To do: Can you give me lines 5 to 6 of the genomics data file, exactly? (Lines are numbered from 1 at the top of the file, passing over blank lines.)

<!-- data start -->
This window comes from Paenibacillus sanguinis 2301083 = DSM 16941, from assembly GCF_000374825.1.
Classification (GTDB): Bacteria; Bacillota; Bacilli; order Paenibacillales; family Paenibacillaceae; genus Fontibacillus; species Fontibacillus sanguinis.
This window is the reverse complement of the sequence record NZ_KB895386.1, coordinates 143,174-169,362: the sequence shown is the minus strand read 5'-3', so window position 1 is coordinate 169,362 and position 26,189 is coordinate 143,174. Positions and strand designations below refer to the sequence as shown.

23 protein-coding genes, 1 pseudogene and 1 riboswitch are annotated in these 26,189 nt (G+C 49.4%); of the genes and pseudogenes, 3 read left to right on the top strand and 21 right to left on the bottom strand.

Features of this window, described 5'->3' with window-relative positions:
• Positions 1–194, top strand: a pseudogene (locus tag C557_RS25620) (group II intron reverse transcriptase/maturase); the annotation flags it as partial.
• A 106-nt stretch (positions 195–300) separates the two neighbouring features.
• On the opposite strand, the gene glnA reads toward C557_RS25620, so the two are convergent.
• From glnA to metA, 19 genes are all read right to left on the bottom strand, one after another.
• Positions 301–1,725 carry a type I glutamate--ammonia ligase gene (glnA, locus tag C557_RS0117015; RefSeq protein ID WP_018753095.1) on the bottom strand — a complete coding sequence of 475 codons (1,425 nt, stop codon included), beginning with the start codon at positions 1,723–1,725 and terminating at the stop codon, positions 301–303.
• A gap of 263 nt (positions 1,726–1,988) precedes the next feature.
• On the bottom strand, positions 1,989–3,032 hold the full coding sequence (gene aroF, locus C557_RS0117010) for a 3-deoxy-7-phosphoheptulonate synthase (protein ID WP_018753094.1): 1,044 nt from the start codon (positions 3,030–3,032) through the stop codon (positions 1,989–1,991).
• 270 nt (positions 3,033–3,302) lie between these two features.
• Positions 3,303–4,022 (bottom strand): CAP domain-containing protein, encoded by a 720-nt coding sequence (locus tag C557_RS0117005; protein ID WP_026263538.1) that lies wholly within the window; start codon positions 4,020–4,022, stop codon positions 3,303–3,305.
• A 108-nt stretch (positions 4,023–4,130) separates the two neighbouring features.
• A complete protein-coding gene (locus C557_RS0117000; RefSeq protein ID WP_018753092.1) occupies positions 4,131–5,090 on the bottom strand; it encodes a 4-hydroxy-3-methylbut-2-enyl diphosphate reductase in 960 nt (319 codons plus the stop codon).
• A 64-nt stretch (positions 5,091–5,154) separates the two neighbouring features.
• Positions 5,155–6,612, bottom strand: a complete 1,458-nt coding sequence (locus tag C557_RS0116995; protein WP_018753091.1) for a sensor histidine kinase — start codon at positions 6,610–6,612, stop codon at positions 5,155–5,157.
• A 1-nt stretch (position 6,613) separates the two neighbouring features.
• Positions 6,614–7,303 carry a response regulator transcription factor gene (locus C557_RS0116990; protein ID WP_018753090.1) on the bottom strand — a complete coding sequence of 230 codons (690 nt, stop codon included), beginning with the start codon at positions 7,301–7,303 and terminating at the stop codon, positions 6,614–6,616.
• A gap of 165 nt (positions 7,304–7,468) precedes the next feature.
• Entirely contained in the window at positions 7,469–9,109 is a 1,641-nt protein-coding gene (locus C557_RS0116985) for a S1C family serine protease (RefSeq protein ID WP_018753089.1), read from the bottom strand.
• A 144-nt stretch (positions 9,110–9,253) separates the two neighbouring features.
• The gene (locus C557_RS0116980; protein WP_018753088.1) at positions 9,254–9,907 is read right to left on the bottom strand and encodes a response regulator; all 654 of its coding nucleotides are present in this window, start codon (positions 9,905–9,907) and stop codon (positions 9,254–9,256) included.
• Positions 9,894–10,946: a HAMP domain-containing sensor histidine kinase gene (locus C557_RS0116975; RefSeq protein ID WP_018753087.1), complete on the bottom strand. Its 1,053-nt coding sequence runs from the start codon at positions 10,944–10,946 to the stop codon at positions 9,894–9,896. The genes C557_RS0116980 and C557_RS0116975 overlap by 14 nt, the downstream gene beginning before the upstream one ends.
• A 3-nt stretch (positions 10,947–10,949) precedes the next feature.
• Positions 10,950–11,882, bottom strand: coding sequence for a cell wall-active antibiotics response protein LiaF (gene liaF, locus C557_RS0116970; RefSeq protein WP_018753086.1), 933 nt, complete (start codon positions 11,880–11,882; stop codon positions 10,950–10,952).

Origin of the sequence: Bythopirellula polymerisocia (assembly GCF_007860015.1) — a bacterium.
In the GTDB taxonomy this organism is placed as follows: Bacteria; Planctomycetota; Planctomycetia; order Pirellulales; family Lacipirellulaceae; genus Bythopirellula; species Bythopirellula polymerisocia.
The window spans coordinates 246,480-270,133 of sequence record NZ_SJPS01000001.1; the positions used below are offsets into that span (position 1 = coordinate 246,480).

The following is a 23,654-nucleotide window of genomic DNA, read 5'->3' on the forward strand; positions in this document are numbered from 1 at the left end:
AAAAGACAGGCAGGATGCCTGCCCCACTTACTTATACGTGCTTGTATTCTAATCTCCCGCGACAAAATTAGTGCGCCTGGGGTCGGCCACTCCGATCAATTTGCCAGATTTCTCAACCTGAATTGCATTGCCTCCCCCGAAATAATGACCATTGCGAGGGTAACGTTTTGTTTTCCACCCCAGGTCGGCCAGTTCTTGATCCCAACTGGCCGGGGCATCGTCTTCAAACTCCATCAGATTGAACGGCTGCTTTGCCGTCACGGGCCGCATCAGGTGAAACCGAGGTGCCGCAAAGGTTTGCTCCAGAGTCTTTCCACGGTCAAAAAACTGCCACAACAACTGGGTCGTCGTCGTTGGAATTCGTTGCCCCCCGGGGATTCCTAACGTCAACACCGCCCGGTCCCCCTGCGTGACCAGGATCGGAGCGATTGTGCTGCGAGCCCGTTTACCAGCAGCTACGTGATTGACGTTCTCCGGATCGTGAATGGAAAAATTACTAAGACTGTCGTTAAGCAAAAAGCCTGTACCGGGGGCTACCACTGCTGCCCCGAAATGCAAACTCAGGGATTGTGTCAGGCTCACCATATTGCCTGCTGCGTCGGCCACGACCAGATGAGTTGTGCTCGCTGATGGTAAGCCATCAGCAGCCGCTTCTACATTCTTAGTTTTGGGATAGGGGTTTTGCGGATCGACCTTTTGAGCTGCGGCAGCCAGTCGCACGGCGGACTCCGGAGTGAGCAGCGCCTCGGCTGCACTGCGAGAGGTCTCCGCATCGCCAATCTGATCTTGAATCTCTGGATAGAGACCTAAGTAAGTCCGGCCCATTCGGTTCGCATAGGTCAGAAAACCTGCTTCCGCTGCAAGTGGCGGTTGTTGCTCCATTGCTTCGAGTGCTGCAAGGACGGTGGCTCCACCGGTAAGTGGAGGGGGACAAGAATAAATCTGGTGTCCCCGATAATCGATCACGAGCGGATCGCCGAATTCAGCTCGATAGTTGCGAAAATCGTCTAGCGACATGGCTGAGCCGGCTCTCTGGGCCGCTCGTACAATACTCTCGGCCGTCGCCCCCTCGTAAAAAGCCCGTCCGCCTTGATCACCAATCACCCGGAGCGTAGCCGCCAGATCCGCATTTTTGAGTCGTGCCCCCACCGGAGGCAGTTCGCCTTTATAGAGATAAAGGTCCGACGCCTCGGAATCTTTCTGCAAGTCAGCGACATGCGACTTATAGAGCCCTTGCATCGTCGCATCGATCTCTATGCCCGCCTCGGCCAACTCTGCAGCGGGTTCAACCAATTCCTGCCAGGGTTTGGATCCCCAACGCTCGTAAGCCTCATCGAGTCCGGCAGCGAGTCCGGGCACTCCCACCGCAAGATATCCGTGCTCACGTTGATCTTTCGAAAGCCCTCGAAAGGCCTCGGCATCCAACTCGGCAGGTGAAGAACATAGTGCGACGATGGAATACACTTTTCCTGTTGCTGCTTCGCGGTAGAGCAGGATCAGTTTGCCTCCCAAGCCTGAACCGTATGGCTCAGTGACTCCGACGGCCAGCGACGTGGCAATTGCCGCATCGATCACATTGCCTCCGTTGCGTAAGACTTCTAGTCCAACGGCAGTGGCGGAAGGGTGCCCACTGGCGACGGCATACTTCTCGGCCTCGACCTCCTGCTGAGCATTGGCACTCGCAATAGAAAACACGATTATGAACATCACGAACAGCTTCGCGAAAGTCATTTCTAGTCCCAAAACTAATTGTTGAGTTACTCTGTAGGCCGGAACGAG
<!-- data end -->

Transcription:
Features of this window, described 5'->3' with window-relative positions:
• Positions 1–194, top strand: a pseudogene (locus tag C557_RS25620) (group II intron reverse transcriptase/maturase); the annotation flags it as partial.